Friction plays a central role in life; in transport, in manufacturing, in process engineering, in medical devices and in everyday human activities yet we still struggle to predict friction in realistic engineering contacts. Understanding the physical and chemical processes at contacting interfaces is the only route to cracking the tribological enigma.
The vision of this Programme Grant is to develop a framework to facilitate the prediction of friction. Through four challenges we aim to make progress in the prediction of friction using advanced cross-cutting methodologies - advanced microscopy, synchrotron techniques, sensor technologies and advancing modelling frameworks.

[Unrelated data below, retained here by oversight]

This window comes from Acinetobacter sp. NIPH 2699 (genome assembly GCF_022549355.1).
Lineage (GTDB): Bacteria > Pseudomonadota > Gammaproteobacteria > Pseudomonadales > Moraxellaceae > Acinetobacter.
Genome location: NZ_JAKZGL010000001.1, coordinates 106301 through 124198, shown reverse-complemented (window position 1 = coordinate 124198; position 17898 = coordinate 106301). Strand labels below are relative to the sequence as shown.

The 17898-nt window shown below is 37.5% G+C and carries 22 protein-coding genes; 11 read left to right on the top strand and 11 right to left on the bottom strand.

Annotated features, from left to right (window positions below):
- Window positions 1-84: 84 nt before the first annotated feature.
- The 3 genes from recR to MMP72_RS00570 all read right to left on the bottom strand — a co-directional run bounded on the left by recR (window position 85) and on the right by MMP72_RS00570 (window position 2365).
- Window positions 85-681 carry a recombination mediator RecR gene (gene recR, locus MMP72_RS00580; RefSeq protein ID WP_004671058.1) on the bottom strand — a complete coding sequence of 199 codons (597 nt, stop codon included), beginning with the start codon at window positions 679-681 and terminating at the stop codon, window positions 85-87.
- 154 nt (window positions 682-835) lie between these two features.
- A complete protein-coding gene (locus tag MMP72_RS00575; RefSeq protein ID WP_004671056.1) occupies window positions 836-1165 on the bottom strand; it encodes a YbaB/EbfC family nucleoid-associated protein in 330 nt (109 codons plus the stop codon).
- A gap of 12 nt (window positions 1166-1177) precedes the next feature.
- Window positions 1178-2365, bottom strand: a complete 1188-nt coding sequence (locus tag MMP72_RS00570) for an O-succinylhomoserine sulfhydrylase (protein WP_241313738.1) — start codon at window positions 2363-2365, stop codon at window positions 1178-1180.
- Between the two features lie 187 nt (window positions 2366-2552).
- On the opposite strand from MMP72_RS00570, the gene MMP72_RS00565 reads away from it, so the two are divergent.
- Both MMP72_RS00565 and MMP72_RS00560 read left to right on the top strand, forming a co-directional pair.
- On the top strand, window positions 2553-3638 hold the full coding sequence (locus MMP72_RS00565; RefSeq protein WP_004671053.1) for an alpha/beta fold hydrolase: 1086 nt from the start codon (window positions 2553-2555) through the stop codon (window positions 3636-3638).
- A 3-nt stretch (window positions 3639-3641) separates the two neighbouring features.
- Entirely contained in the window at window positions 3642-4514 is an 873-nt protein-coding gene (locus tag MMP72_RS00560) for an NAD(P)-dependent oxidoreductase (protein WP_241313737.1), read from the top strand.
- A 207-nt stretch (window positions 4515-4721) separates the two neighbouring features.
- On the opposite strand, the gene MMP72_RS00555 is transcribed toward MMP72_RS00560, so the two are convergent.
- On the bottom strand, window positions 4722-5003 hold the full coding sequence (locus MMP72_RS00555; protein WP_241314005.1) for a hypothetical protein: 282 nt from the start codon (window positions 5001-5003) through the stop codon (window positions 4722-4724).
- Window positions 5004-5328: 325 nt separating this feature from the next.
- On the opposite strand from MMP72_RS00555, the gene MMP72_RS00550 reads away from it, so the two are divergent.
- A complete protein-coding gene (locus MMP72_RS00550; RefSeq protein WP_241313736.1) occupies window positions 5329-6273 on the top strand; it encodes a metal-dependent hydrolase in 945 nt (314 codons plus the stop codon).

Tribochemistry and tribocorrosion in asperity contact and boundary lubrication conditions
Highly transitory contact, 3rd body layers and complex materials
“Soft” Biological systems and poroelasticity
Particle-particle friction in complex contact conditions
The Programme Grant is a collaboration between the Universities of Leeds and Sheffield with 18 Investigators and 8 Postdoctoral staff from both the institutions.
Dr Mike Bryant and Prof. Anne Neville are part of a multi-disciplinary team that have developed the first ever biomimetic tongue surface using 3D printing. The team which was led…
Listen to Dr. Mike Watson explaining the problem of leaves on the line, and how pioneering research from Friction: The Tribology Engima has helped to understand the problem, and potential…
Friction PG researchers Dr. Mike Watson, Dr. Tom Slatter and Prof. Roger Lewis have made a big step towards understanding the slippery problem of leaves on the line, a source…